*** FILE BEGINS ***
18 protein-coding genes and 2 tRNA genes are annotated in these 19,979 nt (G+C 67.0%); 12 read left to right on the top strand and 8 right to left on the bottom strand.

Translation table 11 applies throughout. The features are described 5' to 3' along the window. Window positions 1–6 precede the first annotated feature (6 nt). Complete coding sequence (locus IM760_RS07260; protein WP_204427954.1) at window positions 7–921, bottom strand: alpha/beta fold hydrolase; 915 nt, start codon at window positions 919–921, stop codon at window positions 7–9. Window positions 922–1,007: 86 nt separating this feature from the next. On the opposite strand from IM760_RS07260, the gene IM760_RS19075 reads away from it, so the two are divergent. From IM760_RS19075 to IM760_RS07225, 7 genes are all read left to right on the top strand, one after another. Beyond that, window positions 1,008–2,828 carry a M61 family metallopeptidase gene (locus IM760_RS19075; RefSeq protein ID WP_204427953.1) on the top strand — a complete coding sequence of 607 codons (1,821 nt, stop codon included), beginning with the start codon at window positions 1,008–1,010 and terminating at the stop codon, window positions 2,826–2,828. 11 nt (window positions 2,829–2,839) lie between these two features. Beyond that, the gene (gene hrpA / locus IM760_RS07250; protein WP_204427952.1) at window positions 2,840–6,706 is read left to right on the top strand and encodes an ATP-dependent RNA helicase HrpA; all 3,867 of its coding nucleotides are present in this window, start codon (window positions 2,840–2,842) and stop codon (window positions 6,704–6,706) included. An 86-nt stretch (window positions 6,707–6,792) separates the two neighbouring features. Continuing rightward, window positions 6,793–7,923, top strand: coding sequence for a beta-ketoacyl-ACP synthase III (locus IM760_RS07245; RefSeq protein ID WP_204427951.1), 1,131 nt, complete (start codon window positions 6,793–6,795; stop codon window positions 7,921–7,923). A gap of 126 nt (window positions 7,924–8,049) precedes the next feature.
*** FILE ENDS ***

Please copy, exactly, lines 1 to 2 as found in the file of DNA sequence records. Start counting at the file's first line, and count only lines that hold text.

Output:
18 protein-coding genes and 2 tRNA genes are annotated in these 19,979 nt (G+C 67.0%); 12 read left to right on the top strand and 8 right to left on the bottom strand.

Translation table 11 applies throughout. The features are described 5' to 3' along the window. Window positions 1–6 precede the first annotated feature (6 nt). Complete coding sequence (locus IM760_RS07260; protein WP_204427954.1) at window positions 7–921, bottom strand: alpha/beta fold hydrolase; 915 nt, start codon at window positions 919–921, stop codon at window positions 7–9. Window positions 922–1,007: 86 nt separating this feature from the next. On the opposite strand from IM760_RS07260, the gene IM760_RS19075 reads away from it, so the two are divergent. From IM760_RS19075 to IM760_RS07225, 7 genes are all read left to right on the top strand, one after another. Beyond that, window positions 1,008–2,828 carry a M61 family metallopeptidase gene (locus IM760_RS19075; RefSeq protein ID WP_204427953.1) on the top strand — a complete coding sequence of 607 codons (1,821 nt, stop codon included), beginning with the start codon at window positions 1,008–1,010 and terminating at the stop codon, window positions 2,826–2,828. 11 nt (window positions 2,829–2,839) lie between these two features. Beyond that, the gene (gene hrpA / locus IM760_RS07250; protein WP_204427952.1) at window positions 2,840–6,706 is read left to right on the top strand and encodes an ATP-dependent RNA helicase HrpA; all 3,867 of its coding nucleotides are present in this window, start codon (window positions 2,840–2,842) and stop codon (window positions 6,704–6,706) included. An 86-nt stretch (window positions 6,707–6,792) separates the two neighbouring features. Continuing rightward, window positions 6,793–7,923, top strand: coding sequence for a beta-ketoacyl-ACP synthase III (locus IM760_RS07245; RefSeq protein ID WP_204427951.1), 1,131 nt, complete (start codon window positions 6,793–6,795; stop codon window positions 7,921–7,923). A gap of 126 nt (window positions 7,924–8,049) precedes the next feature.